We have seen in Australia and New Zealand how decommissioning old oil fields is both expensive and contentious, as we reported here, where Woodside’s cunning plan to sell the FPSO Northern Endeavour and oilfield approaching the end of its production life to an unproven and undercapitalised company allowed Woodside to walk away from its decommissioning liabilities. Peter Milne has shown here on his BoilingCold blog that the actual cost of decommissioning Northern Endeavour and the Laminaria-Corallina oilfields may now be up to US$770 million.
Australia has learnt from the bitter experience of Northern Endeavour. New Zealand has been busy handing out contracts to the powerful Siem Offshore AHTS Siem Amethyst to unmoor the BW Offshore FPSO Umuroa from Tui oilfield, which was abandoned by Tamarind. The field is now being decommissioned at the cost of the Kiwi taxpayer.
The Umuroa FPSO has now left location after fourteen years. The manning on the Siem Offshore AHTS for the voyage back to Asia is also the cause of a row between the vessel owners, its manning agent and the maritime union (here).
Tug of war in Thailand
In Thailand, Chevron and the government are going to arbitration over the decommissioning costs of the Erawan gas field, which the American oil major will hand over to state oil and gas player PTTEP in 2022. Upstream has reported here that recent Thai legislation “directly contradicts the terms of Chevron’s decades-old concession agreements,” and that Thailand’s Energy Ministry has now “retroactively enforced a new regulation, M22, requiring operators to pay decommissioning costs of all infrastructure they installed, even if they no longer operate the equipment.”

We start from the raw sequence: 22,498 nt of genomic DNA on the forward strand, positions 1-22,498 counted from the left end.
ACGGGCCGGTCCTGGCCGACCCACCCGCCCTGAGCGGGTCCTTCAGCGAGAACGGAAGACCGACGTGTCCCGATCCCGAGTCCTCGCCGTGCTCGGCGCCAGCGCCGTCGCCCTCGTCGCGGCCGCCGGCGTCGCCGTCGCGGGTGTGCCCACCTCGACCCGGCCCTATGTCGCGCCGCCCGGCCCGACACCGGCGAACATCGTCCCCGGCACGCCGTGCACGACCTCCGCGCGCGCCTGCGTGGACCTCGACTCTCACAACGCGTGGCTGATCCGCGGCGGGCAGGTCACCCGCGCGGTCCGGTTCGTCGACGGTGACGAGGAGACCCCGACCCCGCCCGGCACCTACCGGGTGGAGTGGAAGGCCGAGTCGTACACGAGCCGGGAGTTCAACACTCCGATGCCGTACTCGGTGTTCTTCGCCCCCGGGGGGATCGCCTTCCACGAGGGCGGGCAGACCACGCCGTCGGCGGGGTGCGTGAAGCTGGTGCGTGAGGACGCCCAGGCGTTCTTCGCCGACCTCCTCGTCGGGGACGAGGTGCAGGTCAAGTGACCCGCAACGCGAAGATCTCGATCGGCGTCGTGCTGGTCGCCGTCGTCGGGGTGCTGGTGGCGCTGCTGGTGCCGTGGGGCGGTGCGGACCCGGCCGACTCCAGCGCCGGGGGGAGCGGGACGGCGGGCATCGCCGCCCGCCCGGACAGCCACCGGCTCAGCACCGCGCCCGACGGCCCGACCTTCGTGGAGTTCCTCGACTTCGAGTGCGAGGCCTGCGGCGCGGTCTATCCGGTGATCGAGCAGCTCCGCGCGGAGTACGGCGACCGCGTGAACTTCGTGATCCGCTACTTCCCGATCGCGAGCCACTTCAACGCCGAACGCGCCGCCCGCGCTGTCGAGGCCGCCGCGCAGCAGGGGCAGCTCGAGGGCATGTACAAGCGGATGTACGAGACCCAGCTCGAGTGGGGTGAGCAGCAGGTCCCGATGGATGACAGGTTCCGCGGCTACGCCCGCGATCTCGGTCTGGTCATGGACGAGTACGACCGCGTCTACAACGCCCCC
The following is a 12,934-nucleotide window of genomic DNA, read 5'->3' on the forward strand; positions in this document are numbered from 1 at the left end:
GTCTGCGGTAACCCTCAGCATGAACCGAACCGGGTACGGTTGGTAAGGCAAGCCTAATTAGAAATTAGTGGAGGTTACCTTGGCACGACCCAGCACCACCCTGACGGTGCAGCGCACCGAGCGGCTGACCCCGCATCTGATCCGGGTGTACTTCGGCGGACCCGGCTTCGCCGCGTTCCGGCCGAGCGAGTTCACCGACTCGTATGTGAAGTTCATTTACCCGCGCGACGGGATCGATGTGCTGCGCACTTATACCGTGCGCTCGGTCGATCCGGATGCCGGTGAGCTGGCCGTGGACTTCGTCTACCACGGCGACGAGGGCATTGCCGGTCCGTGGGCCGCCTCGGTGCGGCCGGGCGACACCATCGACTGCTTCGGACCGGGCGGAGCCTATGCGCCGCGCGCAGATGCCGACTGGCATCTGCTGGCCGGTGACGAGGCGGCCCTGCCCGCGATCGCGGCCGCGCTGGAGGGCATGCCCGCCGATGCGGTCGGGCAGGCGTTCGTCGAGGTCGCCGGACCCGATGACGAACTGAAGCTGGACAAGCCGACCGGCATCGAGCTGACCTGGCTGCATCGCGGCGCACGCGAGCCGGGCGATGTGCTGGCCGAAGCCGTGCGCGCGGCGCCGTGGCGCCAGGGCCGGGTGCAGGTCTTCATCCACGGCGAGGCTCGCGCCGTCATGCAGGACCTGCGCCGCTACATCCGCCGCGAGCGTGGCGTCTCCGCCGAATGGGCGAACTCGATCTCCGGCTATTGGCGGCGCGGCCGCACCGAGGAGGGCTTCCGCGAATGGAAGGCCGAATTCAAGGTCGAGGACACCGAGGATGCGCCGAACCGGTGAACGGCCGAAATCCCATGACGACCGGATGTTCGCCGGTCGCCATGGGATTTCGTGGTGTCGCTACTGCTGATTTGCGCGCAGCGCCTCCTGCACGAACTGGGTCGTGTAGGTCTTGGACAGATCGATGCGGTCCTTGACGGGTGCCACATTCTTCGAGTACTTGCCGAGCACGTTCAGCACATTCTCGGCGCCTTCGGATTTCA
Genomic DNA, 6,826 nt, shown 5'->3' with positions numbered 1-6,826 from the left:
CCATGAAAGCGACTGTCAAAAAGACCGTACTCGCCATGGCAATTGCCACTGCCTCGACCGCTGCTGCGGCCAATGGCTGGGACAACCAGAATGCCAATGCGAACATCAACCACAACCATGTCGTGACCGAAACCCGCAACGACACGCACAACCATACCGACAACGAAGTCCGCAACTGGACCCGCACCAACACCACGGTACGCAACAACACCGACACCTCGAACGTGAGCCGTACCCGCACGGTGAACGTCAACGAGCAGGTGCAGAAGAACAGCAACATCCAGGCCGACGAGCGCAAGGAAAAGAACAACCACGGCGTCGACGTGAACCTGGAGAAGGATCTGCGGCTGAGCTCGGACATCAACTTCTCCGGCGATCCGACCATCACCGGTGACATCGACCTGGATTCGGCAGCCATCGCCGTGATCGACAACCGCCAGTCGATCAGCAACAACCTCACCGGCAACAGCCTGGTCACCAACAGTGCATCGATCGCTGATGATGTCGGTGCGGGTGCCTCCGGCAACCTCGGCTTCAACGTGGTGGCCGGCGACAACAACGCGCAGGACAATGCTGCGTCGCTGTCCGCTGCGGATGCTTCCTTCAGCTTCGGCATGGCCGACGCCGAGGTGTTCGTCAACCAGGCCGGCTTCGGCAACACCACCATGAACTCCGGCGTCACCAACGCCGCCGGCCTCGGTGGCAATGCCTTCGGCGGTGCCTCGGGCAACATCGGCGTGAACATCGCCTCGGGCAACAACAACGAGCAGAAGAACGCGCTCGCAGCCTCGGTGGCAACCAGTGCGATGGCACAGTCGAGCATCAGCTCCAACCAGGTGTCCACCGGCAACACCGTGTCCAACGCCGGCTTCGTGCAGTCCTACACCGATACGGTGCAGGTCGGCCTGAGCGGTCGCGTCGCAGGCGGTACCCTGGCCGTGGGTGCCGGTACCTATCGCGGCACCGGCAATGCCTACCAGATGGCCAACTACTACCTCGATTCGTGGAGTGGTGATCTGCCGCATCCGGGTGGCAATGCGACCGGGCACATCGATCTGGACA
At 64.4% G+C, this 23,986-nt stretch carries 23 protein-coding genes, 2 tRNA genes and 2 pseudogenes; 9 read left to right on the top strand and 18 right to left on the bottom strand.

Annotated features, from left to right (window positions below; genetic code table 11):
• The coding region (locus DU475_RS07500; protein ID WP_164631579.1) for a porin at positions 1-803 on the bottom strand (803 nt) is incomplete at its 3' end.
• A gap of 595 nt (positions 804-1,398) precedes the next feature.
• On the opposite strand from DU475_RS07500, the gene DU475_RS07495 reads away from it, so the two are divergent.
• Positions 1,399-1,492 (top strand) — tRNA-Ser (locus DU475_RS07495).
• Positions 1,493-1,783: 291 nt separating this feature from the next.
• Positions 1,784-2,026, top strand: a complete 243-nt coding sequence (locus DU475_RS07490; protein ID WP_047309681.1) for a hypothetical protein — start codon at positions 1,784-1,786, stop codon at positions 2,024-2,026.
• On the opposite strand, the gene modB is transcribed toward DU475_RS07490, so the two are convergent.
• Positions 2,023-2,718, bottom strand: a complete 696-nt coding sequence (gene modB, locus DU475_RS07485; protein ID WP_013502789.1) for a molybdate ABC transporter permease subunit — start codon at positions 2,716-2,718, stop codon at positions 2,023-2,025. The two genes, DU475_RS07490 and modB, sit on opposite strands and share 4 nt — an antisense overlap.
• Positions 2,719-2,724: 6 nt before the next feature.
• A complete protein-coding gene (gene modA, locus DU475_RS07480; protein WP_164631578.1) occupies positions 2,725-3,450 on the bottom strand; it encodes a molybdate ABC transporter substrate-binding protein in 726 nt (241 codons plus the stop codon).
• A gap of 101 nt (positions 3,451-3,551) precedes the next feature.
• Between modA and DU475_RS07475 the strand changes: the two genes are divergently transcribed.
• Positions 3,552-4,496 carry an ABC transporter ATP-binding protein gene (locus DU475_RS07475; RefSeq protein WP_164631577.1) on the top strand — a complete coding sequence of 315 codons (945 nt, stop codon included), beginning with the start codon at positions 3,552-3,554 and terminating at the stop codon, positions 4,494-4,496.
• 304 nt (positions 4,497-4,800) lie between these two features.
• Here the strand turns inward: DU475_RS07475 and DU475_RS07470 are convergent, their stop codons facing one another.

The Norwegian publication reported that its sources had estimated that the cost would be “up to US$2.5 billion on the full cost of decommissioning all the Erawan facilities.” Obviously, the tiny Apsara field in Cambodia is much smaller and has much lower liabilities than Chevron’s nearly fifty years of field development in Thailand, but there will be a cost associated with the decommissioning of the assets of ill-fated KrisEnergy assets.
Somebody is going to have to pay.
What’s happening in Cambodia?
In November, KrisEnergy had announced that it would be using the FSO Rubicon Vantage as storage for Apsara’s production, but later reports (here) suggested that the Bahamas-registered tanker Strovolos was performing that role. Rubicon Vantage is reported to be safely in Laem Chabang in Thailand, according to AIS data (here). Industry reports suggested that Rubicon Offshore International has been put up for sale on May 1 after it sold its Philippines FPSO to none other than Tamarind Energy of Tui fame, in 2020.
That leaves the Apsara platform to remove, five production wells to plug and abandon, and the production barge Ingenium II to take offsite. Ingenium II was converted at Keppel’s Singapore yard and sailed to field in 2020. My guess is that Keppel will seek to claim the production barge and bring it back to Singapore in the hope that it can be sold to another operator or deployed on another field. Ingenium II has the capacity to process up to 30,000 barrels of fluids a day.